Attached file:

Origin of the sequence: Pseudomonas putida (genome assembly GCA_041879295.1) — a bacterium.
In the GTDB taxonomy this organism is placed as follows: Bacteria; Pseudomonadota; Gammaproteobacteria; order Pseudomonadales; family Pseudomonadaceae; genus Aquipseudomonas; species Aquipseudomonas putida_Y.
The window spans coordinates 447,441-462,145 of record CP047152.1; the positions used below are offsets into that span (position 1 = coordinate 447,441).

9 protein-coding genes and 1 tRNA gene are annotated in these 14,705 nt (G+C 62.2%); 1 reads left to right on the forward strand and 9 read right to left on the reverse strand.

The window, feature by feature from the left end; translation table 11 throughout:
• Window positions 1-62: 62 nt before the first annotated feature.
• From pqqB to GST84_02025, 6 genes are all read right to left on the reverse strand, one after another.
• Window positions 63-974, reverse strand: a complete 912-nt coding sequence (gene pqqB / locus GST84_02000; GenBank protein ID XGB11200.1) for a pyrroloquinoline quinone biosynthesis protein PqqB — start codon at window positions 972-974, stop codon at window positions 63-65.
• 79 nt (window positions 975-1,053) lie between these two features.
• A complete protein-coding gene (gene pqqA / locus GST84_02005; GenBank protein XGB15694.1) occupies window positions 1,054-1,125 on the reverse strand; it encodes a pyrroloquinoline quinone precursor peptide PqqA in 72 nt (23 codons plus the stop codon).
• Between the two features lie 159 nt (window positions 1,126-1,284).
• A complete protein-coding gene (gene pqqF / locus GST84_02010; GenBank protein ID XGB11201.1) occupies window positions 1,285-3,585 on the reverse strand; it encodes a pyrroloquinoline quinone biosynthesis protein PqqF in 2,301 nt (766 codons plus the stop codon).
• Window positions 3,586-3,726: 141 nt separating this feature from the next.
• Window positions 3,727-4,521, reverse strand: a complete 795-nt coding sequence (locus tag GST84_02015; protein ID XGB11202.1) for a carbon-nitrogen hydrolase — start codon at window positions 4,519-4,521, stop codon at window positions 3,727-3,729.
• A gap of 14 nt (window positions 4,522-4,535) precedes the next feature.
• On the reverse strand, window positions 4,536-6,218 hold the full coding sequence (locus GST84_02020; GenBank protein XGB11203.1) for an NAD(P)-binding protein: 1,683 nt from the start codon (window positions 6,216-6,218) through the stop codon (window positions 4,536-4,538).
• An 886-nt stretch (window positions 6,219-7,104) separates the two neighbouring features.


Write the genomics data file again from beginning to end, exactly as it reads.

Origin of the sequence: Pseudomonas putida (genome assembly GCA_041879295.1) — a bacterium.
In the GTDB taxonomy this organism is placed as follows: Bacteria; Pseudomonadota; Gammaproteobacteria; order Pseudomonadales; family Pseudomonadaceae; genus Aquipseudomonas; species Aquipseudomonas putida_Y.
The window spans coordinates 447,441-462,145 of record CP047152.1; the positions used below are offsets into that span (position 1 = coordinate 447,441).

9 protein-coding genes and 1 tRNA gene are annotated in these 14,705 nt (G+C 62.2%); 1 reads left to right on the forward strand and 9 read right to left on the reverse strand.

The window, feature by feature from the left end; translation table 11 throughout:
• Window positions 1-62: 62 nt before the first annotated feature.
• From pqqB to GST84_02025, 6 genes are all read right to left on the reverse strand, one after another.
• Window positions 63-974, reverse strand: a complete 912-nt coding sequence (gene pqqB / locus GST84_02000; GenBank protein ID XGB11200.1) for a pyrroloquinoline quinone biosynthesis protein PqqB — start codon at window positions 972-974, stop codon at window positions 63-65.
• 79 nt (window positions 975-1,053) lie between these two features.
• A complete protein-coding gene (gene pqqA / locus GST84_02005; GenBank protein XGB15694.1) occupies window positions 1,054-1,125 on the reverse strand; it encodes a pyrroloquinoline quinone precursor peptide PqqA in 72 nt (23 codons plus the stop codon).
• Between the two features lie 159 nt (window positions 1,126-1,284).
• A complete protein-coding gene (gene pqqF / locus GST84_02010; GenBank protein ID XGB11201.1) occupies window positions 1,285-3,585 on the reverse strand; it encodes a pyrroloquinoline quinone biosynthesis protein PqqF in 2,301 nt (766 codons plus the stop codon).
• Window positions 3,586-3,726: 141 nt separating this feature from the next.
• Window positions 3,727-4,521, reverse strand: a complete 795-nt coding sequence (locus tag GST84_02015; protein ID XGB11202.1) for a carbon-nitrogen hydrolase — start codon at window positions 4,519-4,521, stop codon at window positions 3,727-3,729.
• A gap of 14 nt (window positions 4,522-4,535) precedes the next feature.
• On the reverse strand, window positions 4,536-6,218 hold the full coding sequence (locus GST84_02020; GenBank protein XGB11203.1) for an NAD(P)-binding protein: 1,683 nt from the start codon (window positions 6,216-6,218) through the stop codon (window positions 4,536-4,538).
• An 886-nt stretch (window positions 6,219-7,104) separates the two neighbouring features.